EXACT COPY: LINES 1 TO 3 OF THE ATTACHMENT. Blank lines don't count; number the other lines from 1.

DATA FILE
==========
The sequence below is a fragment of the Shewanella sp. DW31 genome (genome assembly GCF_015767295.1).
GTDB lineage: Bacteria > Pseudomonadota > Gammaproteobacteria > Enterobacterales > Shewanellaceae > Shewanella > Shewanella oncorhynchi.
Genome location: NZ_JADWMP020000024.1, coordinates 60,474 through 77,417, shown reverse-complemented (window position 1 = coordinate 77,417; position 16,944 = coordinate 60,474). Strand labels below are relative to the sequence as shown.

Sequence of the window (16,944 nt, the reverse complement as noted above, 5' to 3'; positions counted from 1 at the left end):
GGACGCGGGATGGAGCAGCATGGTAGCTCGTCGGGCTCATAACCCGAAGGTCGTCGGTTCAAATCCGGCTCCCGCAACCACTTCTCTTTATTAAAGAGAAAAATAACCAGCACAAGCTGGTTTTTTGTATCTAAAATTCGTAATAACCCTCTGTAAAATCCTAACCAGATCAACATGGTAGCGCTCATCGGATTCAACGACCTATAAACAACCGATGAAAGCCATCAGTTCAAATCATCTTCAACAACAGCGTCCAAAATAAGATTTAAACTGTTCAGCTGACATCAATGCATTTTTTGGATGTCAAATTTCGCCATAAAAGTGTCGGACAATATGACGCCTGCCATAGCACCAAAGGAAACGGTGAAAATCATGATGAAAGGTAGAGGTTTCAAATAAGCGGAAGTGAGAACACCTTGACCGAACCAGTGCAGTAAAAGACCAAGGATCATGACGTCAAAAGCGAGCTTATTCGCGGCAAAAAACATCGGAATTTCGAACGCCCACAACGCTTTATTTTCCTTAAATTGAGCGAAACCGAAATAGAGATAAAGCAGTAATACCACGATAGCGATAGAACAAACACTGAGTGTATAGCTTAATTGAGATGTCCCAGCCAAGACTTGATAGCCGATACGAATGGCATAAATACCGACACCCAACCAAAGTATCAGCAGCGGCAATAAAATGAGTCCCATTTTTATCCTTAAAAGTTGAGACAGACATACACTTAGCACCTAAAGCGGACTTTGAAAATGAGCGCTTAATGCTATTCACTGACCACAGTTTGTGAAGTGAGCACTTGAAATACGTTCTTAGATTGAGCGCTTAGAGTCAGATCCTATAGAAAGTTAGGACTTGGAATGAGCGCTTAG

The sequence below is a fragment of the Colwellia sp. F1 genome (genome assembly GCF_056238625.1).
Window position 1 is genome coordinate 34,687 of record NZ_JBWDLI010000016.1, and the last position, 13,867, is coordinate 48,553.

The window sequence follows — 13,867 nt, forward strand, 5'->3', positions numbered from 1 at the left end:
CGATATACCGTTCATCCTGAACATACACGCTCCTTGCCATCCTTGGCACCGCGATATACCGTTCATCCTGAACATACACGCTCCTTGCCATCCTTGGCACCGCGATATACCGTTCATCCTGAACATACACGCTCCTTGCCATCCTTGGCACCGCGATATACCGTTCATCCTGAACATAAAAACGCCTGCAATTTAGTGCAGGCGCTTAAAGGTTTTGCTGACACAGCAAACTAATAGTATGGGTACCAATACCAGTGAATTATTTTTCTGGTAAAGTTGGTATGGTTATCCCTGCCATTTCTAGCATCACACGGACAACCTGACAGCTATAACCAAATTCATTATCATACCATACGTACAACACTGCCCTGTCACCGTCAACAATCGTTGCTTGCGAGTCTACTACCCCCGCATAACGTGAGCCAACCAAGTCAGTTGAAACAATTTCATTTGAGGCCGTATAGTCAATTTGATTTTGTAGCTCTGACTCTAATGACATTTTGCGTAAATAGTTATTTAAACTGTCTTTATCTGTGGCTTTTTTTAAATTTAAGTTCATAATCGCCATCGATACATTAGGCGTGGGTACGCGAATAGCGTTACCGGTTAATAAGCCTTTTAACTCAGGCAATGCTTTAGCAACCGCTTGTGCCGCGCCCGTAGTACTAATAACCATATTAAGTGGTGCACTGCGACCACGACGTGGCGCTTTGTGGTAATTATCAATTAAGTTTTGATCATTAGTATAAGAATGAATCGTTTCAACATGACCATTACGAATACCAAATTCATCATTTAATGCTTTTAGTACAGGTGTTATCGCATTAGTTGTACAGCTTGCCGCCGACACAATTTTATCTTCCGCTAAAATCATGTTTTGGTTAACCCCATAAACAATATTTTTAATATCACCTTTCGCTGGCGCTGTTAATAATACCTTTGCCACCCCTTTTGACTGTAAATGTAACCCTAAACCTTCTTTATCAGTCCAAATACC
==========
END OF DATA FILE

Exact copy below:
The sequence below is a fragment of the Shewanella sp. DW31 genome (genome assembly GCF_015767295.1).
GTDB lineage: Bacteria > Pseudomonadota > Gammaproteobacteria > Enterobacterales > Shewanellaceae > Shewanella > Shewanella oncorhynchi.
Genome location: NZ_JADWMP020000024.1, coordinates 60,474 through 77,417, shown reverse-complemented (window position 1 = coordinate 77,417; position 16,944 = coordinate 60,474). Strand labels below are relative to the sequence as shown.